Bank Statements 1
Bank Statements 2
Talk To Lapras
The domain the Nessie API is hosted on is called "reimaginebanking.com". Through Lapras, we've created a unique experience that allows users to communicate and obtain vital information about their personal finance, which is both more convenient and engaging that simply accessing information from mundane tables. We named the project Lapras because of our admiration for the Pokemon Lapras, and also because of its similarities to Nessie.
What it does
Lapras is a web robot that utilizes Capital One's Nessie Hackathon API, and emulates interactions that can be made with personal bankers. Lapras can make queries to filter transaction activity between a set time frame, and make predictions based on spending patterns.
How we built it
Challenges we ran into
Building a web robot makes us enter the broad realm of Natural Language Processing. Making a script understand what the user desires from just a string is a difficult parameter to base your script upon. Nonetheless, we used keyword searches and identified ways to implement features that we recognized were essential to making this finance bot.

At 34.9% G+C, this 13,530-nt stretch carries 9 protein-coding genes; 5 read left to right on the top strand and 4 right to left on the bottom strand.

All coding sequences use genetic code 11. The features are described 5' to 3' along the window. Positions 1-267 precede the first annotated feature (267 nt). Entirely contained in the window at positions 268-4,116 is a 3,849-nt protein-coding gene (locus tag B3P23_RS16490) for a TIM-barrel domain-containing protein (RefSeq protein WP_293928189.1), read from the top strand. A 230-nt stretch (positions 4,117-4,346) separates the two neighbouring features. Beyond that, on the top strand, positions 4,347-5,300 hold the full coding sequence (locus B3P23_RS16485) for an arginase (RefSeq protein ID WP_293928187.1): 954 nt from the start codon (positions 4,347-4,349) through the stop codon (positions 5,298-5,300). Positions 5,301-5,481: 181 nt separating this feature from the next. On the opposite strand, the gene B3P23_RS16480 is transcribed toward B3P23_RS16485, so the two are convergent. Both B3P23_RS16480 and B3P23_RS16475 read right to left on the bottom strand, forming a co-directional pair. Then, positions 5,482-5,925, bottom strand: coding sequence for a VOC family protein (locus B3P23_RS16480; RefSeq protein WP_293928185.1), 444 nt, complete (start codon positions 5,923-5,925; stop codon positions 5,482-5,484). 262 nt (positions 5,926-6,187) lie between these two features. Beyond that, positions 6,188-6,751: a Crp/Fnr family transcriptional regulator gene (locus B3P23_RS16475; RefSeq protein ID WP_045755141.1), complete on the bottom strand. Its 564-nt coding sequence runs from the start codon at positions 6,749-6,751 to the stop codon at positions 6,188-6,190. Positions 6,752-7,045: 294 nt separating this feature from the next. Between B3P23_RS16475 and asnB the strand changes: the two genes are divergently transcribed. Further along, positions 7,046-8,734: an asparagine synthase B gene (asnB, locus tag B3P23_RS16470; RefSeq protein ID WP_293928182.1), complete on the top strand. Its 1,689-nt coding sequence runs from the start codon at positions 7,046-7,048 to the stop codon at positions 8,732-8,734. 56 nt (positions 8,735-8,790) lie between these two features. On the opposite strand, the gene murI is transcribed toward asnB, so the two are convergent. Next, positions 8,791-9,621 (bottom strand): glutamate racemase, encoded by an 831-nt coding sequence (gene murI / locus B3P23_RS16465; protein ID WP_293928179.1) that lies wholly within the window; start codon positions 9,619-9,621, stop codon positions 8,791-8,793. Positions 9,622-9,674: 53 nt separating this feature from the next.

Accomplishments that we're proud of
We're proud of how we have created this tool without any prior experience in building bots or related scripts. In addition, we're also happy with how the user interface has come along, and seamlessly integrated with the backend.
What we learned
We were not sure about processing times related to making requests, but the well-documented Nessie API helped us understand how requests could be made to it and what parameters could be evaluated. We also looked at different ways of implementing primitive language processing, and we're definitely going to explore this in the future.
What's next for Lapras
As we've mentioned earlier, Lapras needs to continue expanding it's memory. Our goal is to make it understand more sentence structures, and develop scripts that automate this learning process for it. In addition, we would also want to include more predictions and projection based queries. Finally, we also need Lapras to be able to make transactions of its own, and in the future, we hope to utilize more of the API to enable this.